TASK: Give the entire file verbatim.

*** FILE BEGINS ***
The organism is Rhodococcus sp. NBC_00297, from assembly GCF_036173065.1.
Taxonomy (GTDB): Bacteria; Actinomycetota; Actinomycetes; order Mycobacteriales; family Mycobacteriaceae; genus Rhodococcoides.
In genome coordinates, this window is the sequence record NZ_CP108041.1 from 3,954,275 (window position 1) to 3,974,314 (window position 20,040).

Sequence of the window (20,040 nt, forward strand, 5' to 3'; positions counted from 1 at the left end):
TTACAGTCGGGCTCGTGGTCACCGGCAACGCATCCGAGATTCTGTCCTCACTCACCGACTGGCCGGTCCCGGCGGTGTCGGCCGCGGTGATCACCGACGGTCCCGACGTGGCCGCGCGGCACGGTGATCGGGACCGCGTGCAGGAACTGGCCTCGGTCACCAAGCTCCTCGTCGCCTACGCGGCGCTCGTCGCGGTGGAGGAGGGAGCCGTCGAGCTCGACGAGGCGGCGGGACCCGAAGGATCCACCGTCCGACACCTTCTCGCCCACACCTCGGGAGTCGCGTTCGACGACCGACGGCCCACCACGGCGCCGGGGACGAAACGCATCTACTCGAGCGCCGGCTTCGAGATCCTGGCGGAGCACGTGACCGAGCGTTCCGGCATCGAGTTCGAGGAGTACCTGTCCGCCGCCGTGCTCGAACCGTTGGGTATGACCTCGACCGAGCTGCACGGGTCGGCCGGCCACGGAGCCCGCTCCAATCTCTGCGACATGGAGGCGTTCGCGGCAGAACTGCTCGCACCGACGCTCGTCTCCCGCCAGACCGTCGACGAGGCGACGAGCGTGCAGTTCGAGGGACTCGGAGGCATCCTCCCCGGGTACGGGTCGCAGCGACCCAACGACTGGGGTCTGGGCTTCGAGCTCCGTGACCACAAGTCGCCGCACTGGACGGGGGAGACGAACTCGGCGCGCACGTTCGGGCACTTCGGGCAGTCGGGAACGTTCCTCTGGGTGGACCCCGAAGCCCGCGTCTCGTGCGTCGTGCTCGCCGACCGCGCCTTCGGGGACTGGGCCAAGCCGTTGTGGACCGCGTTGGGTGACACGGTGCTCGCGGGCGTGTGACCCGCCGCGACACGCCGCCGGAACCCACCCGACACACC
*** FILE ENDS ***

The organism is Rhodococcus sp. NBC_00297, from assembly GCF_036173065.1.
Taxonomy (GTDB): Bacteria; Actinomycetota; Actinomycetes; order Mycobacteriales; family Mycobacteriaceae; genus Rhodococcoides.
In genome coordinates, this window is the sequence record NZ_CP108041.1 from 3,954,275 (window position 1) to 3,974,314 (window position 20,040).

Sequence of the window (20,040 nt, forward strand, 5' to 3'; positions counted from 1 at the left end):
TTACAGTCGGGCTCGTGGTCACCGGCAACGCATCCGAGATTCTGTCCTCACTCACCGACTGGCCGGTCCCGGCGGTGTCGGCCGCGGTGATCACCGACGGTCCCGACGTGGCCGCGCGGCACGGTGATCGGGACCGCGTGCAGGAACTGGCCTCGGTCACCAAGCTCCTCGTCGCCTACGCGGCGCTCGTCGCGGTGGAGGAGGGAGCCGTCGAGCTCGACGAGGCGGCGGGACCCGAAGGATCCACCGTCCGACACCTTCTCGCCCACACCTCGGGAGTCGCGTTCGACGACCGACGGCCCACCACGGCGCCGGGGACGAAACGCATCTACTCGAGCGCCGGCTTCGAGATCCTGGCGGAGCACGTGACCGAGCGTTCCGGCATCGAGTTCGAGGAGTACCTGTCCGCCGCCGTGCTCGAACCGTTGGGTATGACCTCGACCGAGCTGCACGGGTCGGCCGGCCACGGAGCCCGCTCCAATCTCTGCGACATGGAGGCGTTCGCGGCAGAACTGCTCGCACCGACGCTCGTCTCCCGCCAGACCGTCGACGAGGCGACGAGCGTGCAGTTCGAGGGACTCGGAGGCATCCTCCCCGGGTACGGGTCGCAGCGACCCAACGACTGGGGTCTGGGCTTCGAGCTCCGTGACCACAAGTCGCCGCACTGGACGGGGGAGACGAACTCGGCGCGCACGTTCGGGCACTTCGGGCAGTCGGGAACGTTCCTCTGGGTGGACCCCGAAGCCCGCGTCTCGTGCGTCGTGCTCGCCGACCGCGCCTTCGGGGACTGGGCCAAGCCGTTGTGGACCGCGTTGGGTGACACGGTGCTCGCGGGCGTGTGACCCGCCGCGACACGCCGCCGGAACCCACCCGACACACC